- Once, only the Dutch Reformed folk talked about "world and life view" (it wasn't called worldview back then). These days, Christians from all stripes do and can explain what that means.
- Once, Wheaton College was the leader in post-Monkey Trials fortress building. Today, Wheaton is very aware that the Christian faith must blossom into a worldview.
- In my own hometown, it is the city's megachurch, the Christian and Missionary Alliance church, that created the city's free medical clinic, and has a Peacemakers ministry (started by an OPC guy named Ken Sande) that helps businesses (and others) resolve disputes in biblical ways. One would think that would come from Dutch Reformed guys, but not.
- Even though Christian Legal Society was started around 1962 by two CRC pastors in Chicago, few if any CRC lawyers have had anything to do with it. Still, CLS become a reformed thinking organization as to law and lawyers. It's founder, Lynn Buzzard (who also earlier started the Christian Medical Society was a Baptist Minister (from Portland Oregon no less), is as or more reformed in his thinking as any 1970's Calvin professor.
- RC Sproul (among others) is read and studied in all kinds of "historically non-reformed" denominations (etc). That popularity sprang from the 1970's work of Schaeffer and Dobson.
- Advocates International, a DC area group, pronounces its work as "Doing Justice With Compassion" (see website). Their people helped eastern European countries write constitutions after the USSR fell. They are serious, reformed thinking people who were and are miles again of CRCers on the subject of living one's life as if Jesus Christ owns every square inch.
I would say that if asked where one could find the hotbed for serious, substantive, life altering reformed thinking, I would point to quite a number of people and organizations before I'd point to anything CRC. I would say the torch has passed. Don't misunderstand. I am so grateful for my reformed heritage, all developed within the Dutch Reformed community. I also credit the Dutch Reformed community with keeping "worldview" thinking alive during some pretty dark decades in the US post-Monkey Trials. But the torch passed. Many within the Dutch Reformed community (not all) have moved on to a neo-liberation theology kind of worldview that emphasizes identification with the left political community (like Sojourners) and being socially (especially politically) nice. See, e.g., the WCRC. The Dutch Reformed has become rather socially elite community that is more concerned with what others (especially those politically left) think about them, than engaging in the kind of barrier breaking, mold busting "radical thinking and acting" (their words back then) they used to do.
You know how "charismatic" is cut across denominations? So has worldview thinking, the idea that there is no square inch in our world about which Jesus Christ does not say mine. That thinking escaped the "Dutch Reformed" (even the "Reformed") sandbox a very long time ago. I now think of the word "Reformed" as having multiple meanings, just as does the word "church." Many reformed people attend and affiliate with churches that are not "Reformed." I would even say most.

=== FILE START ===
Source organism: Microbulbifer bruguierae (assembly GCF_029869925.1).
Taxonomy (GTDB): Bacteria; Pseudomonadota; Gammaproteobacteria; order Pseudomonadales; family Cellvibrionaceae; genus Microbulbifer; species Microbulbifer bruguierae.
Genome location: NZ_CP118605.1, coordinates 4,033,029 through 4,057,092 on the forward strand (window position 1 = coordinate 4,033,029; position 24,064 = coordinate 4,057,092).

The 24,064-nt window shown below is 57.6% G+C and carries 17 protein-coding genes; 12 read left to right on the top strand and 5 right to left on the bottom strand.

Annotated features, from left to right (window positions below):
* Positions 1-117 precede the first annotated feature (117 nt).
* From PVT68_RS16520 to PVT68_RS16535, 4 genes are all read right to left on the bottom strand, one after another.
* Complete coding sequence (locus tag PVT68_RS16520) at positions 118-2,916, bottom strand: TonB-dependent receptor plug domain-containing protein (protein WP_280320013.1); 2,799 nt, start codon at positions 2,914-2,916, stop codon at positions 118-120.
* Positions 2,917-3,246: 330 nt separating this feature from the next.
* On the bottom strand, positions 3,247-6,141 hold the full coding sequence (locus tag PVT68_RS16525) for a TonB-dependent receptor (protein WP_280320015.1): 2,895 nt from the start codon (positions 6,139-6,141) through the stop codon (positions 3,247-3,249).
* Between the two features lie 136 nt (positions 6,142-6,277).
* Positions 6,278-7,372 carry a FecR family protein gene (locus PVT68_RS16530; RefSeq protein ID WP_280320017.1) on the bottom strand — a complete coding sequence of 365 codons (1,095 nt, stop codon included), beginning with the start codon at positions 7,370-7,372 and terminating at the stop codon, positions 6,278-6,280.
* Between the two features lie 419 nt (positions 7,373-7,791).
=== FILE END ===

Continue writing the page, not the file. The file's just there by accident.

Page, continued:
It is true that Duke is more than individuals. Yet it corporately proclaims words that identify it as Christian, even if barely. In that sense, it is not Nebuchadnezzar. Nor is it a government school. Truth be known, I suspect most Muslims consider it to be a Christian institution. I would challenge Duke to get rid of the lip service if it does not intend to be what it claims. If you aren't going to BE Christian, please don't say you are, even if anemically. And if Duke does disclaim its Christianity, I'd have no more interest in meddling in its affairs than I would a private college dedicated to serving Satan or Humanism. That's why I think Duke has to decide what it is.
I still think Jesus' words to the church of Laodicea best relate to Duke. Even if it means that Duke decides to be cold. Better that than misrepresenting what Muslim's believe it is, or anyone else. :-)
jrforasteros: Thanks for bringing up the issue of privilege. I believe it is a factor. I presume that in this case, Christians at Duke have privileges - such as a chapel - that other religions don't.
And, hence, I think the host-guest hospitality image is apt as hosts have privileges that guests don't. And in the United States, I think that Christians still have some privileges, by and large, which may be eroding. And some of the knee jerk reactions from the likes of Franklin Graham might be towards that erosion of privilege (which is sometimes confused as persecution by North American Christians - but that's another topic for another day).
Doug: I am curious as to what you practically propose to Duke Chapel in this instance? Since you do not like my idea of a separate building for other faiths, and you seem to side with Graham's objections to the bell tower being used, what do you actually propose the Christians and Muslims do at Duke?